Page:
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Obama to Be 'Chief Guest' at India's Republic Day in January

  • VOA News

FILE - Indian Prime Minister Narendra Modi attends the 12th ASEAN-India Summit during the 25th ASEAN Summit in Naypyitaw, Myanmar, Nov. 12, 2014.

FILE - Indian Prime Minister Narendra Modi attends the 12th ASEAN-India Summit during the 25th ASEAN Summit in Naypyitaw, Myanmar, Nov. 12, 2014.

The White House says President Barack Obama will be the Chief Guest at India's Republican Day celebration in New Delhi in January.

This will be the first time in history a sitting U.S. president will attend the celebration.

Obama also will meet with Prime Minister Narendra Modi, who in his invitation to the president described him as a "friend."

The White House says the talks will strengthen and expand U.S.- Indian relations.

Republic Day

Republic Day marks the adoption of the Indian constitution in 1950, completing the transition to democracy that started when India won independence from Britain in 1947.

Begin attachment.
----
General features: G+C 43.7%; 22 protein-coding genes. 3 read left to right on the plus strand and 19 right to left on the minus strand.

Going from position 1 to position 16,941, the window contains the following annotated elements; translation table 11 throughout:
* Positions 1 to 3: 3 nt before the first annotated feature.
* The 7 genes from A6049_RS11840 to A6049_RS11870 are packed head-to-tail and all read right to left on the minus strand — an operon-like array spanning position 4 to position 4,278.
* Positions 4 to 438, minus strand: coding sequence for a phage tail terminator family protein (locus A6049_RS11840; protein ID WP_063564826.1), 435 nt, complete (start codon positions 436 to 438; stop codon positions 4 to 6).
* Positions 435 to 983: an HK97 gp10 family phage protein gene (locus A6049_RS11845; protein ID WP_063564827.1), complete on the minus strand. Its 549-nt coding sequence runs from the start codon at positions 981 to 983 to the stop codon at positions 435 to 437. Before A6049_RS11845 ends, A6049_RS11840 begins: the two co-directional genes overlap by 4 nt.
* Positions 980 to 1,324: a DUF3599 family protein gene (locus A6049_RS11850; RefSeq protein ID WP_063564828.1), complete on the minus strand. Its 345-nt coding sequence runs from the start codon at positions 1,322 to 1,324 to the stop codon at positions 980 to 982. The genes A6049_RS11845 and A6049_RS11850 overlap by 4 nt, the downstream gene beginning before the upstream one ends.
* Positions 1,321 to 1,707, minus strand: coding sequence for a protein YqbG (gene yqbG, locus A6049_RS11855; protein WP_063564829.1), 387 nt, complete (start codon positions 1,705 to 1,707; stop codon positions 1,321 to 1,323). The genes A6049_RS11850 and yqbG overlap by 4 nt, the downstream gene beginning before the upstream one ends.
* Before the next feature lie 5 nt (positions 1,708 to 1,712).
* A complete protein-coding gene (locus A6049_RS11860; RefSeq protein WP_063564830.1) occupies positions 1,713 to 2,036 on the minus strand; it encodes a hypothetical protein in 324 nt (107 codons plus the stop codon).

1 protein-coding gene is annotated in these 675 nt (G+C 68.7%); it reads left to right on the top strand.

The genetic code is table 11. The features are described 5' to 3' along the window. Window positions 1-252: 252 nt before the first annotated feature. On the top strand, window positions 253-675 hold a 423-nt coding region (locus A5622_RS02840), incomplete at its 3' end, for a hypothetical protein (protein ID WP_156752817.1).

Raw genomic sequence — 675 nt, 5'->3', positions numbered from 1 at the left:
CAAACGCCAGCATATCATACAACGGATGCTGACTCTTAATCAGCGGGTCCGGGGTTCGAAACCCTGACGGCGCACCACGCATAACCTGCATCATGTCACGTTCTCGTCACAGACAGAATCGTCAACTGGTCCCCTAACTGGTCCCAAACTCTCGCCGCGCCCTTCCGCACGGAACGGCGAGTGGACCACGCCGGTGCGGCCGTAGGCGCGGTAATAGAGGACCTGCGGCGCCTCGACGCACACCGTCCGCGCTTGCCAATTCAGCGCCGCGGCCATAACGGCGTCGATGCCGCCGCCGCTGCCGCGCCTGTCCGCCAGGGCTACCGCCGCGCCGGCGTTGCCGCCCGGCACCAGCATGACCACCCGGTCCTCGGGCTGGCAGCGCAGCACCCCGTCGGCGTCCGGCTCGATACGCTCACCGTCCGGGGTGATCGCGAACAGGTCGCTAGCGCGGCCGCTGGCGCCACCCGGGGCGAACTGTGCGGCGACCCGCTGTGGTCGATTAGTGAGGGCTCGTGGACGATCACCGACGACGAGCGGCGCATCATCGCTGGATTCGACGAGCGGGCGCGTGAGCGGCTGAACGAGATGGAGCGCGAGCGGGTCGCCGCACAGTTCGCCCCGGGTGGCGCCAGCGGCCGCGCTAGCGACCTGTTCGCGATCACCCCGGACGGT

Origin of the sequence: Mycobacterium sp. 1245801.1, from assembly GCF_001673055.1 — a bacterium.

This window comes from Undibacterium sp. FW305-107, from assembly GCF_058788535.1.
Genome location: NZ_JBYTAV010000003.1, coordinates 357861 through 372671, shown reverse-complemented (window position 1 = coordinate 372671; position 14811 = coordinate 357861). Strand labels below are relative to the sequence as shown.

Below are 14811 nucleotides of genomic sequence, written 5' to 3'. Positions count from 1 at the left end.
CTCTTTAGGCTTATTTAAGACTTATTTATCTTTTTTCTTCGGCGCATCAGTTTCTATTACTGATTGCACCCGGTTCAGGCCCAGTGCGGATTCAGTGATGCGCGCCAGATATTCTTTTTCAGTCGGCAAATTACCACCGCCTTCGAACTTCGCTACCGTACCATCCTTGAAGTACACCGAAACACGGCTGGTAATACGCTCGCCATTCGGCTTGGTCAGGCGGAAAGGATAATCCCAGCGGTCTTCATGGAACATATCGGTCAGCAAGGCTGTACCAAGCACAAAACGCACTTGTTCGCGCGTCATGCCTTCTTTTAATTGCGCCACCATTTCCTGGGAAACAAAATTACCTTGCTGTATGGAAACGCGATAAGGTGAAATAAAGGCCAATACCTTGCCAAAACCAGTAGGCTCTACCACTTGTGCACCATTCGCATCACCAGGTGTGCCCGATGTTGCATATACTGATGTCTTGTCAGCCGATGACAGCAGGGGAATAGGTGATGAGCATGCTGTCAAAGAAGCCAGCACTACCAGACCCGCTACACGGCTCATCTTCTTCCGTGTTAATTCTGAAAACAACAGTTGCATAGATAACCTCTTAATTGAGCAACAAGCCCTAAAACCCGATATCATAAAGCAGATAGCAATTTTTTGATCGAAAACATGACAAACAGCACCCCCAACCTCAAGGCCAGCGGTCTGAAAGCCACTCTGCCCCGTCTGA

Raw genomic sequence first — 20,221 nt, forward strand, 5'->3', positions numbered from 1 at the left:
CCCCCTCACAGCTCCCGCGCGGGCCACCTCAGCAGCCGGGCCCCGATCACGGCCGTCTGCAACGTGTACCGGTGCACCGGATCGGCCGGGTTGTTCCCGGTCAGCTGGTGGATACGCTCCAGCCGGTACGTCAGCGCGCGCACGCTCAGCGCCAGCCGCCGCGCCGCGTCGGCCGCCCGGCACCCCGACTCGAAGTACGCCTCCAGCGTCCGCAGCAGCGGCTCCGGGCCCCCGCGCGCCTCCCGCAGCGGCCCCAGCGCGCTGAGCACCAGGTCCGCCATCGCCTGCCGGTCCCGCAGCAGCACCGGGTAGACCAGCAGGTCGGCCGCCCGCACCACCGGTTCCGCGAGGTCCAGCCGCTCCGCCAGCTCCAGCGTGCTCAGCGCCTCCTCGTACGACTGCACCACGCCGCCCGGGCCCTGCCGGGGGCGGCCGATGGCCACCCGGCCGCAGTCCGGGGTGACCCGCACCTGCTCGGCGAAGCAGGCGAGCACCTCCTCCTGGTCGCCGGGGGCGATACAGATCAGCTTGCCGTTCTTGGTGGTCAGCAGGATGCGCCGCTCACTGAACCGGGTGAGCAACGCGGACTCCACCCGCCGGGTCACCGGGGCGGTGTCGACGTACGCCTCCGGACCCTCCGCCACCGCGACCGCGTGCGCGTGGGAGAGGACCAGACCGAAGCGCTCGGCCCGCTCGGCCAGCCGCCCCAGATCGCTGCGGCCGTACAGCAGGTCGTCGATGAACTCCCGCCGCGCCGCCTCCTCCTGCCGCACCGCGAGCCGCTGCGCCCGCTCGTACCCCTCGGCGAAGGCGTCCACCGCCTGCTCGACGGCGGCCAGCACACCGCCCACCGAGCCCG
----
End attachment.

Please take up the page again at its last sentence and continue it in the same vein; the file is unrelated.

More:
Earlier this month, the United States and India announced an agreement to resolve a dispute about food subsidies that has held up the ratification of a global trade pact.

World Trade Organization delegates approved the trade deal last December, seeking to streamline customs rules and cut the cost of shipping goods around the world.

Trade pact

The pact needed approval of all 159 WTO members, but India declined to ratify it because of concerns about a clause that restricts the size of food subsidies governments could provide.

The White House issued a statement on November 13, 2014, saying the U.S. and India agreed on a provision that calls for WTO members not to challenge the subsidy programs until they agree on a "permanent solution" to the matter.

The White House said the U.S. and India will present the proposal to the WTO "in the near future."

An Indian law passed last year calls for the government to provide wheat and rice at low prices to 850 million people.

Developing nations say that kind of subsidy is necessary to ensure their people have adequate food, but the WTO worries the programs could distort global markets.

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